March 19, 2020 | 10 minutes read | Tags: News & Analysis

The Current Crisis in Oil

The tendency of the rate of profit to fall, its causes, and the inevitability of capitalist crisis, is explored in great depth in Marxist literature. What is clear from the immense body of theory, and the material conditions preceding the current economic crash, is that COVID-19 is not the cause.

The Current Crisis in Oil

Last Monday, Russia refused to join Saudi Arabia and other oil exporting countries in making further cuts to oil production, in response to a depression in prices that has been blamed on the COVID-19 outbreak. The consequence is a price war between the world's largest oil exporters, with Saudi Arabia making deep cuts in the selling price, and Russia following suit.

A Short History of OPEC

The Organisation of Petroleum Exporting Countries (OPEC) was formed in the decades following the 2nd World War, as a challenge to the hegemony of the "Seven Sisters" oil companies, led by the USA. At the time, the USA was the world's largest producer and consumer of oil. The 5 founding nations, Venezuela, Iran, Iraq, Kuwait and Saudi Arabia agreed among themselves to regulate their exports of oil in order to support prices. Between 1961-70, OPEC's membership grew to incorporate Qatar, Indonesia, Libya, UAE, Algeria, Nigeria, Ecuador and Gabon, collectively representing more than half of the world's supply of oil. OPEC is a clear example of the necessity within capitalism for the formation of monopolies and cartels in order to maintain economic viability, though the cartel has had at times an anti-imperialist character, with a significant majority of OPEC nations participating in production cuts and an oil embargo against the imperialist axis in the 1973 Arab-Israeli War. In the sixty years since its formation, OPEC has frequently stepped in with collectively agreed production cuts to uphold higher oil prices and maintain profitability, but not without consequence. A high oil price leads to an expansion of the available supply, as inefficient means of extracting oil that would be unprofitable at lower prices become viable, which in turn exerts a downward pressure on the price of oil and disincentivises the more efficient oil producers from restricting production.

American Shale and OPEC's Decline

"Where it is possible to capture all or the chief sources of raw materials, the rise of cartels and formation of monopolies is particularly easy. It would be wrong, however, to assume that monopolies do not arise in other industries in which it is impossible to corner the sources of raw materials." - Lenin, Imperialism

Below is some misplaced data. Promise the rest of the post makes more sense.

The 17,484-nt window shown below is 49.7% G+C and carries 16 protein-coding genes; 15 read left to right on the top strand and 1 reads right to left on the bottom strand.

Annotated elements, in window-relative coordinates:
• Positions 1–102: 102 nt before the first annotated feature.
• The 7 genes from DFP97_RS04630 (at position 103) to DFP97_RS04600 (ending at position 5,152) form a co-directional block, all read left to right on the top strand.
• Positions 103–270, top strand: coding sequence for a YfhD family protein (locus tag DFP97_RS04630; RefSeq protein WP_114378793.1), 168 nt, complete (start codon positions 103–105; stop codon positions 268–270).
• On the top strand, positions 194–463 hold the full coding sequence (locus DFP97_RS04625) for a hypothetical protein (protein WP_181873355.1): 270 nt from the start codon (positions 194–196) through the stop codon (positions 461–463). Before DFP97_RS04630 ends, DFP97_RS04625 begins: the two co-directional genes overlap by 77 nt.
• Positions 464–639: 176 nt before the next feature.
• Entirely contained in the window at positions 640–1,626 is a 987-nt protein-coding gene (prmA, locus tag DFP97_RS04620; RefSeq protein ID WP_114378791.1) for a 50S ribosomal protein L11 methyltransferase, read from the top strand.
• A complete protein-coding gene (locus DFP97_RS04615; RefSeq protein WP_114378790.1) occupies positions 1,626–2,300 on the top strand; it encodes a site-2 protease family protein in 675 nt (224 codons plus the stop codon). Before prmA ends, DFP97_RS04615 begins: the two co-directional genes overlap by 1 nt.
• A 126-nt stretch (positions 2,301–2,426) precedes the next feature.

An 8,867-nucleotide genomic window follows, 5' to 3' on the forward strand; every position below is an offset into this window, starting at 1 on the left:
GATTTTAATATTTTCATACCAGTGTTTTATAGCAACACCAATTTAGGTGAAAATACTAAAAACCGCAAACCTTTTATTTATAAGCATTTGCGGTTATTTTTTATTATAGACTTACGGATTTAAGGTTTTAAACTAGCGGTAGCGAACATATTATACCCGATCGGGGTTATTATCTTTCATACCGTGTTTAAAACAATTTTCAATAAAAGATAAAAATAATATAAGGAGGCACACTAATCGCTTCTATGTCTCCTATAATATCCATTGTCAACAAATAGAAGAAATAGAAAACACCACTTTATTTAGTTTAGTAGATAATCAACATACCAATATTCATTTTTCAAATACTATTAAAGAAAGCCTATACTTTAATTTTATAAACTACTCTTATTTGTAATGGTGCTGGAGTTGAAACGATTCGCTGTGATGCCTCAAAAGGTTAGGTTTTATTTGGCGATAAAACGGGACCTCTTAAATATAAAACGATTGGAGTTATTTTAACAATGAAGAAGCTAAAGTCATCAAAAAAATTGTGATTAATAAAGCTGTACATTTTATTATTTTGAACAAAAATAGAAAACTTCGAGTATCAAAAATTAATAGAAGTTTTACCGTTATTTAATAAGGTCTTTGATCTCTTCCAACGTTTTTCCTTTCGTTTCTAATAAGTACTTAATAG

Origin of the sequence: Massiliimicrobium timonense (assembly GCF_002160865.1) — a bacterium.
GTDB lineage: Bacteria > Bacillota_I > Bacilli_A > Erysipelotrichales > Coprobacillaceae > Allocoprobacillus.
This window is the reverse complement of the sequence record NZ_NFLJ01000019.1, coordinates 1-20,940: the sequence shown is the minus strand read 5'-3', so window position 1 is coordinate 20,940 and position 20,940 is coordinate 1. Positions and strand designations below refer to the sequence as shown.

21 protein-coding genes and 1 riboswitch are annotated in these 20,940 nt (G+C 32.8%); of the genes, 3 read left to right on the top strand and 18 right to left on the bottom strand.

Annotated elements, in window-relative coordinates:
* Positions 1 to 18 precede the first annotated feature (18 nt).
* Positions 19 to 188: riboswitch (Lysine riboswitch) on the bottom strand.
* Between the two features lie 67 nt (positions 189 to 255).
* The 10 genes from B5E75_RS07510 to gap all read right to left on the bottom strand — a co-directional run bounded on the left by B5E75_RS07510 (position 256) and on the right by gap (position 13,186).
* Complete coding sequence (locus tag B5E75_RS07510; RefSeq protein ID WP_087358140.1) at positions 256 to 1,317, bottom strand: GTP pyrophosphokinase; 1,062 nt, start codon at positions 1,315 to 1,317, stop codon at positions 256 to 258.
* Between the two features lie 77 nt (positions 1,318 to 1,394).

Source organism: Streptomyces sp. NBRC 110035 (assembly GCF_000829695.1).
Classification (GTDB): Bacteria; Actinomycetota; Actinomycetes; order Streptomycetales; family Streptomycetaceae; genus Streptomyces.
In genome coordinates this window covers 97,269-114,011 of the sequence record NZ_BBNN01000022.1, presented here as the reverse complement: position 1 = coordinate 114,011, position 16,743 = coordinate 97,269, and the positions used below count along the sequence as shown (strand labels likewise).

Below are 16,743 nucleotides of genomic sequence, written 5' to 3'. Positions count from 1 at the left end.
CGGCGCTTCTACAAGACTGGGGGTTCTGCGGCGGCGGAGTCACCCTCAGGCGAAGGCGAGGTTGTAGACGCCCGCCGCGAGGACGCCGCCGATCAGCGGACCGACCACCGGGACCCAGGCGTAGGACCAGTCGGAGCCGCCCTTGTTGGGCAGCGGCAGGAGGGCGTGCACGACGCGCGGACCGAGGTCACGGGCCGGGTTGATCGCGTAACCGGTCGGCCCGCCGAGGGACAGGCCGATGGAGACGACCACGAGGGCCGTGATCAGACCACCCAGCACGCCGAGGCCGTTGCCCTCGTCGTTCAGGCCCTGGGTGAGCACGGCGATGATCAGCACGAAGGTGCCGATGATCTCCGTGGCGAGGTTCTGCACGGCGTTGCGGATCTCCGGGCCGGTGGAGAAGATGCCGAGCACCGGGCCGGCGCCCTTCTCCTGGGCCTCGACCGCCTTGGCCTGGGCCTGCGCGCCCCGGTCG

As of 2018, OPEC's 14 members represented only 35% of global supplies, but 82% of proven reserves. This relative decline in the share of the global supply is primarily attributed to the reversal of the trend in US oil production since 2008, which had been in steady decline from its peak of 9.6 million barrels per day in 1970. The massive expansion of the Shale Oil industry has recovered American production from the 2008 low point of 5 million b/d to a new high of 10.9 million b/d in 2018. This expansion was a primary factor in the 2014 crash in oil prices, coinciding with demand for oil from the BRICS nations growing more slowly than it did in the decade prior.

Amid overproduction and underconsumption, oil prices plummeted from $110/barrel to $50/barrel in a year, hitting a low point of $36/barrel in February 2016. The cartel was compelled to expand, and a new format known as OPEC+ (or the "Vienna Group") brought the 14 OPEC nations together with Russia, Mexico and 8 other oil producing countries. Collectively controlling 55% of global supplies and 90% of proven reserves, OPEC+ re-established the economic weight needed to stabilise prices and ensure the continuity of oil profits against the rapidly expanding US supply. From 2016 to 2018, production cuts of 1.8m b/d, in combination with an additional 1m b/d decrease due to the economic war on Venezuela and the escalation of the war in Libya, increased prices to around $75/barrel.

OPEC and its successor are not a union of equals. The cartel functions as a dictatorship of the largest members, who effectively buy off the smaller producers by permitting them to pump some small volume of oil, under threat of crashing the prices and decimating their economies. The small producers have won only the right to pump oil within their quota, and have surrendered to the larger producers the right to determine production and prices over a much more substantial monopoly than they would otherwise control. This is clearly demonstrated by the friction within the Vienna Group that the unplanned additional production cuts from Venezuela and Libya has created. Of the 24 cartel members, 20 are pumping close to their capacity limits. Russia, Saudi Arabia, Kuwait and the UAE are the only members with capacity to spare. Russia proposed to expand OPEC+ production by 1.5m b/d, and in June 2018, a 'collective' decision was taken to correct the underproduction by 1 million b/d, granting the 4 members, but in particular Russia and Saudi Arabia, a larger market share and a stronger grip over the cartel, at the smaller producers' expense.